School-based health centers (SBHCs) are spread from Del Norte to San Diego County with large concentrations in Los Angeles and the San Francisco Bay Area. See a list by county.
SBHCs tend to be located in schools with low-income Latino and African American students. Youth in these ethnic groups are more likely to have higher rates of violent injury, poor nutrition, physical inactivity, use of certain substances, and sexually risky behavior.
They are also less likely to have health insurance or access to health and mental health services that address these risk factors. Without such services, childhood risk factors are more likely to be translated into higher rates of diabetes, heart disease, cancer, and other chronic illnesses in adulthood as well as more struggles with academic success.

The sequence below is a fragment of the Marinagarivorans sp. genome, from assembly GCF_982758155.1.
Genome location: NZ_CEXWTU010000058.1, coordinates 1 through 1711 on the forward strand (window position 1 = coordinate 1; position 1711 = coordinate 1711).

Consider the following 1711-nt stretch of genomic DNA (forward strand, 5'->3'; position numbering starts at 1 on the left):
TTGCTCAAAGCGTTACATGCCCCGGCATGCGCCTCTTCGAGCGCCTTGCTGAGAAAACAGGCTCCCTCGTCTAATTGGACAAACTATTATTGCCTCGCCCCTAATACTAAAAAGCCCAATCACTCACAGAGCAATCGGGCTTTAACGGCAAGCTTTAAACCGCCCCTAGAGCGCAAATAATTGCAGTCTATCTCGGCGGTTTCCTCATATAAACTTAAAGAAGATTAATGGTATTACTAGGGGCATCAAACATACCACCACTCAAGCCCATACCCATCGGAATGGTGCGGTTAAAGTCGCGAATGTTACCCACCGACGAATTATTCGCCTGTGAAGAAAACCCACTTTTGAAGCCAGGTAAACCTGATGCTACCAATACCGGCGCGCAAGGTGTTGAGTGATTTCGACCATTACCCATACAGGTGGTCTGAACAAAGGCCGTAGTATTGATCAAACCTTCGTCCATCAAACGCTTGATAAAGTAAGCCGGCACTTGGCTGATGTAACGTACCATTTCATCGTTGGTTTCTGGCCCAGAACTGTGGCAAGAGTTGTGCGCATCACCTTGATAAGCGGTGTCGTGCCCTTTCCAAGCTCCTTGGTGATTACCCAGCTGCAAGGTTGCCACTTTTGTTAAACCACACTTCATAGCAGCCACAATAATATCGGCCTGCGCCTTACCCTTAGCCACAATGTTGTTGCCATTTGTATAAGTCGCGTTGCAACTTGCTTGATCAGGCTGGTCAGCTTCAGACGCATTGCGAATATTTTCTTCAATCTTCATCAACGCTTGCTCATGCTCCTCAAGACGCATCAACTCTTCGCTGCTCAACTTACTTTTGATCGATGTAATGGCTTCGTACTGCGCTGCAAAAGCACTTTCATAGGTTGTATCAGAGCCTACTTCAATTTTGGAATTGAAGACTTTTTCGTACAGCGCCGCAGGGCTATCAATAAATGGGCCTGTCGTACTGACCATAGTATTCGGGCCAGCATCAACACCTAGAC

- Of California’s 293 school health centers, 39% are in high schools, 21% are in elementary schools, 10% are in middle schools, and 25% are “school linked” or mobile medical vans.
- Many SBHCs are located in schools serving some of the state’s most vulnerable children. On campuses with SBHCs, about 70% of students receive free or reduced price meals.
Most of California’s SBHCs are physically located right on campus within a main building or in a portable. In some areas, health services are provided by mobile medical or dental vans, and in other areas, “school-linked” health centers are off campus and have formal operating agreements with schools.
View a map (PDF) of SBHCs and where they are located in California by county.
See a list of California’s SBHCs with information on how to contact them.